Thursday, 25 June 2015

Manda Scott on When is Fact not a Fact

Today's guest blog is from author Manda Scott.  As M C Scott she is the author of three crime novels - Hen's Teeth (which was shortlisted for the Orange Prize), Night Mares and Stronger Than Death. As Manda Scott she is the author of a series of historical novels.  Her standalone novel No Good Deed was nominated for a 2003 Edgar Award.  In 2010 she founded the Historical Writers Association and became its Chair.  Into the Fire is her latest novel.

When is a fact not a fact? When does truth stop being truth and become so utterly corrupted as to represent its opposite?  When does our emotional attachment to an idea supersede our search for integrity, authenticity and veracity?

We live in a world of greys. Pretty much every psychological test ever done demonstrates how bad we are at observing things. (If you haven't seen the 'Selective Attention' test, check
out the video here:


and that even when we've observed them, taken part in them, lived through them, we're exceptionally bad at recalling  anything other than a vague approximation of what actually happened.

Rudyard Kipling spent years trying to find out what happened to his son in the Battle of Loos in 1915. He failed, and of his failure said that perfectly decent men, with absolute honesty, gave absolutely opposing accounts of what had happened on the day in September when his son died.

Even when we're not in a life-threatening battle with carnage all around, we layer on our own projections and then pretend they have some kind of objective basis in fact.  And then something comes along to disrupt it all, and the results can be… spectacular.

Twelve years ago, I read an article in The Independent, which described an orthopaedic surgeon who specialised in building faces on skulls, and who thought he had identified the true origins of the Maid of Orléans – known on this side of the Channel as Joan of Arc.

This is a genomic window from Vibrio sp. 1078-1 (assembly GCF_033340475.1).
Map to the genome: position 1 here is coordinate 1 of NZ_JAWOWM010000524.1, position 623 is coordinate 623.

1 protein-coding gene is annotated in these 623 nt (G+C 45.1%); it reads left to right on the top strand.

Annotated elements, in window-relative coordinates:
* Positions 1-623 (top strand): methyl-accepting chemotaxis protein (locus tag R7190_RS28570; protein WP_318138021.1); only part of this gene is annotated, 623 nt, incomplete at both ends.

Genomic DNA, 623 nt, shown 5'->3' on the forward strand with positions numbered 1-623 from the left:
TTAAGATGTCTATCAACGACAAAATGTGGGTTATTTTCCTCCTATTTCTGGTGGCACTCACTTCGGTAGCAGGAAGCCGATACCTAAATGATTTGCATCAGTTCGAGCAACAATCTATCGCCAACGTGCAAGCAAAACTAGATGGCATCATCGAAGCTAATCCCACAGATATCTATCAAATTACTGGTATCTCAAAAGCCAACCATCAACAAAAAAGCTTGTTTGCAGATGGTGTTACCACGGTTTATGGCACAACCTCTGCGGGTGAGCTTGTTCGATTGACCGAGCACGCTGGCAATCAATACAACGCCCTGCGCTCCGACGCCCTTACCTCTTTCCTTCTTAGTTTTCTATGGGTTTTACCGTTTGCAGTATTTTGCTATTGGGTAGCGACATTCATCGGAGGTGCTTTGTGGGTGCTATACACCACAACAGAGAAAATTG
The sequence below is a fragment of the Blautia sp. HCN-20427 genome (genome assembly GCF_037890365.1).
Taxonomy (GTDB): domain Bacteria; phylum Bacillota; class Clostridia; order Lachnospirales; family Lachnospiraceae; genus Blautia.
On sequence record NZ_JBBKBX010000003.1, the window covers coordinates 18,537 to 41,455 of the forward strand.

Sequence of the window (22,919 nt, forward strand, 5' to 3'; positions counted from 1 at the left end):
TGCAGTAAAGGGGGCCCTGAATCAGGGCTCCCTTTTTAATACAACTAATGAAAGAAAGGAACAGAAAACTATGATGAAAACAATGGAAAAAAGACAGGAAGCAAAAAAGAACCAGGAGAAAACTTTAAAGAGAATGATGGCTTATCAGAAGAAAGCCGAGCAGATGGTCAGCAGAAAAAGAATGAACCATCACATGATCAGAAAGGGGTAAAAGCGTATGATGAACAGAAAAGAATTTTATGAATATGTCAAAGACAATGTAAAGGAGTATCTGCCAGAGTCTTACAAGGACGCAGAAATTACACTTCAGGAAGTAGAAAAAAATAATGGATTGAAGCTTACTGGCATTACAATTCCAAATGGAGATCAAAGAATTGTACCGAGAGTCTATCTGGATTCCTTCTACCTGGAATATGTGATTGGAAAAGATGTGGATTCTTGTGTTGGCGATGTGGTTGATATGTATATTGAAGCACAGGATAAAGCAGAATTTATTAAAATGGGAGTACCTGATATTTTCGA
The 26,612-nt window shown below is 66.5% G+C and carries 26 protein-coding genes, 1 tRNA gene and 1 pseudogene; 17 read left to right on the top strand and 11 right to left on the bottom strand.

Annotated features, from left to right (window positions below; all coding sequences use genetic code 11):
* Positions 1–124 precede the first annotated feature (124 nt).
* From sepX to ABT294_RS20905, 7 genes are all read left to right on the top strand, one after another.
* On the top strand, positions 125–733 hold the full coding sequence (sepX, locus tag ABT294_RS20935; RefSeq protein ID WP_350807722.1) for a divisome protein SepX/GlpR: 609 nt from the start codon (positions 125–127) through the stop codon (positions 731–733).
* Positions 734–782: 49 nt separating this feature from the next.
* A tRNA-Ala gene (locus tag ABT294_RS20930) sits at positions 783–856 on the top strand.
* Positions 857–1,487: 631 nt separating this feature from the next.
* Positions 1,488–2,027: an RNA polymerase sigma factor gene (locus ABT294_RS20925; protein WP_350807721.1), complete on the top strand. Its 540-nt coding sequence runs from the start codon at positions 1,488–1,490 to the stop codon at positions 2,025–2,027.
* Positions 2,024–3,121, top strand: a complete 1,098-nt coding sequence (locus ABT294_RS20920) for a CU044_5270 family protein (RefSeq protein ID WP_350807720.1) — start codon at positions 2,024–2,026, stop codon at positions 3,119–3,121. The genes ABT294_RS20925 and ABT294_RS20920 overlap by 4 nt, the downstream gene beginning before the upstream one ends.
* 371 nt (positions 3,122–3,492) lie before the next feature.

She's one of the most spectacular vehicles-for-projection ever to have walked on the earth and just about the only thing you could say with absolute certainty is that the myths of the illiterate, mystic-visionary peasant girl are wholly untrue.  She wasn't whom you think.  She wasn't whom any of us thought – at least, not those of us brought up on the Ladybird book of Joan of Arc. She was an outstanding warrior, a trained knight, a consummate horsewoman, and an adept politician.  She wasn't particularly godly and as far as I can tell, her visions were largely a figment of her need to protect her origins.

And yet few people in the past 600 years have dared to question the myth.  In her lifetime, and immediately after, there was good reason: this was a time when questioning the church was a death sentence and if the church said she was a peasant, then you didn't argue. But even then, it's not that easy because how the church actually described her was as 'the woman, Jeanne d'Ay, who consorted with the fiende (sic) that called itself The Maid' so they didn't have to confront anything approaching reality. 

If ever there's an instance of selective attention, of an entire culture's inability to see past their own prejudices, this is it – and not only in 1429 – the effects on modern day France are every bit as interesting as those in the midst of the Hundred Years' war.
We may not burn people at the stake any more, but the surgeon who said he had found her identity was thrown out of France and it's not too big a leap from that to arson and murder in defence of an ideal.